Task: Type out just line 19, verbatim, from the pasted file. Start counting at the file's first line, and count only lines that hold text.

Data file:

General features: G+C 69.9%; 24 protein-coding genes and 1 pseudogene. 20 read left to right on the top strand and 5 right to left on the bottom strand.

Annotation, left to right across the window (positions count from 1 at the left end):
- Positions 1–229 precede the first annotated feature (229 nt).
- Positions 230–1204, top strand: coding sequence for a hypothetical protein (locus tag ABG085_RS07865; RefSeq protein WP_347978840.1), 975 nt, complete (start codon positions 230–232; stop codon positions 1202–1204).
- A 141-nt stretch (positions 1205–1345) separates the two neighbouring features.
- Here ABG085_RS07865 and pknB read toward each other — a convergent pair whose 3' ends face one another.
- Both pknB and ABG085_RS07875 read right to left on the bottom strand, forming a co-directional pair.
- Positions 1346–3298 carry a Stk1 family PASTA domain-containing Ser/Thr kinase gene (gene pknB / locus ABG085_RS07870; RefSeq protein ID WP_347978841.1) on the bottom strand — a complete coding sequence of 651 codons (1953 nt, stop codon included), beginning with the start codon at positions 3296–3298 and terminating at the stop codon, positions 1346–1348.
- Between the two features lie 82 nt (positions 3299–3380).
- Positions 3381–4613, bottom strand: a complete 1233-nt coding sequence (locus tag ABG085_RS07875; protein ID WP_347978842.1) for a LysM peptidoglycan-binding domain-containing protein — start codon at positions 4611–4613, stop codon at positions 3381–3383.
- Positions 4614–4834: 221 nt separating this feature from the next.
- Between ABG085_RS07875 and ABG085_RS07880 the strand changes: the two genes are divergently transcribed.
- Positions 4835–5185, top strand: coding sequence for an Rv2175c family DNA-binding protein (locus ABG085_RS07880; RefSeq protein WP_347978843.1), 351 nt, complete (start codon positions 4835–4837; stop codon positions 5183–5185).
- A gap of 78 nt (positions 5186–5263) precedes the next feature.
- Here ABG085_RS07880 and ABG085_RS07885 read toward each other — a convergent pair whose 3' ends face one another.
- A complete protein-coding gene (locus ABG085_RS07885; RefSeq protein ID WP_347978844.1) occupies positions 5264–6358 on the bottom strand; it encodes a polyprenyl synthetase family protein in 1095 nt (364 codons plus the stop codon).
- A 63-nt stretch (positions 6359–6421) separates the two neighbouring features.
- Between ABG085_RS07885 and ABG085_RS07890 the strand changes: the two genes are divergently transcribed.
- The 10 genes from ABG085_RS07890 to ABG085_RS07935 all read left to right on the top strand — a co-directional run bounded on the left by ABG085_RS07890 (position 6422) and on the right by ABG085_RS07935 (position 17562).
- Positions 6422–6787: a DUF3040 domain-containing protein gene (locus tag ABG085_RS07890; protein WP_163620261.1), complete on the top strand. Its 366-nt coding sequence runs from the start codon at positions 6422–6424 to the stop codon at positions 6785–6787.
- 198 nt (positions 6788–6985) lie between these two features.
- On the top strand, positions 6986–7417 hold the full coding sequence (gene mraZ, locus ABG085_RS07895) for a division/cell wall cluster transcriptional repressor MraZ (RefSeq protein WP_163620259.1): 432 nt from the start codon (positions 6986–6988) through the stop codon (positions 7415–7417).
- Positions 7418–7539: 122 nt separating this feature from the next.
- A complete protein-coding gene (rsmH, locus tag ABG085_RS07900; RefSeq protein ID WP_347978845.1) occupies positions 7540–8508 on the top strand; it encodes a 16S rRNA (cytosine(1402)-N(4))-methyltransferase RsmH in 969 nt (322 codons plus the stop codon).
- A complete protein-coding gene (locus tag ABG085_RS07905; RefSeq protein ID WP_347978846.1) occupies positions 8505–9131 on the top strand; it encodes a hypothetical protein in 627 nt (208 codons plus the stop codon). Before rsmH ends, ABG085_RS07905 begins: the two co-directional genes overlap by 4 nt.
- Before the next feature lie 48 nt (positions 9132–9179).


- The 10 genes from ABG085_RS07890 to ABG085_RS07935 all read left to right on the top strand — a co-directional run bounded on the left by ABG085_RS07890 (position 6422) and on the right by ABG085_RS07935 (position 17562).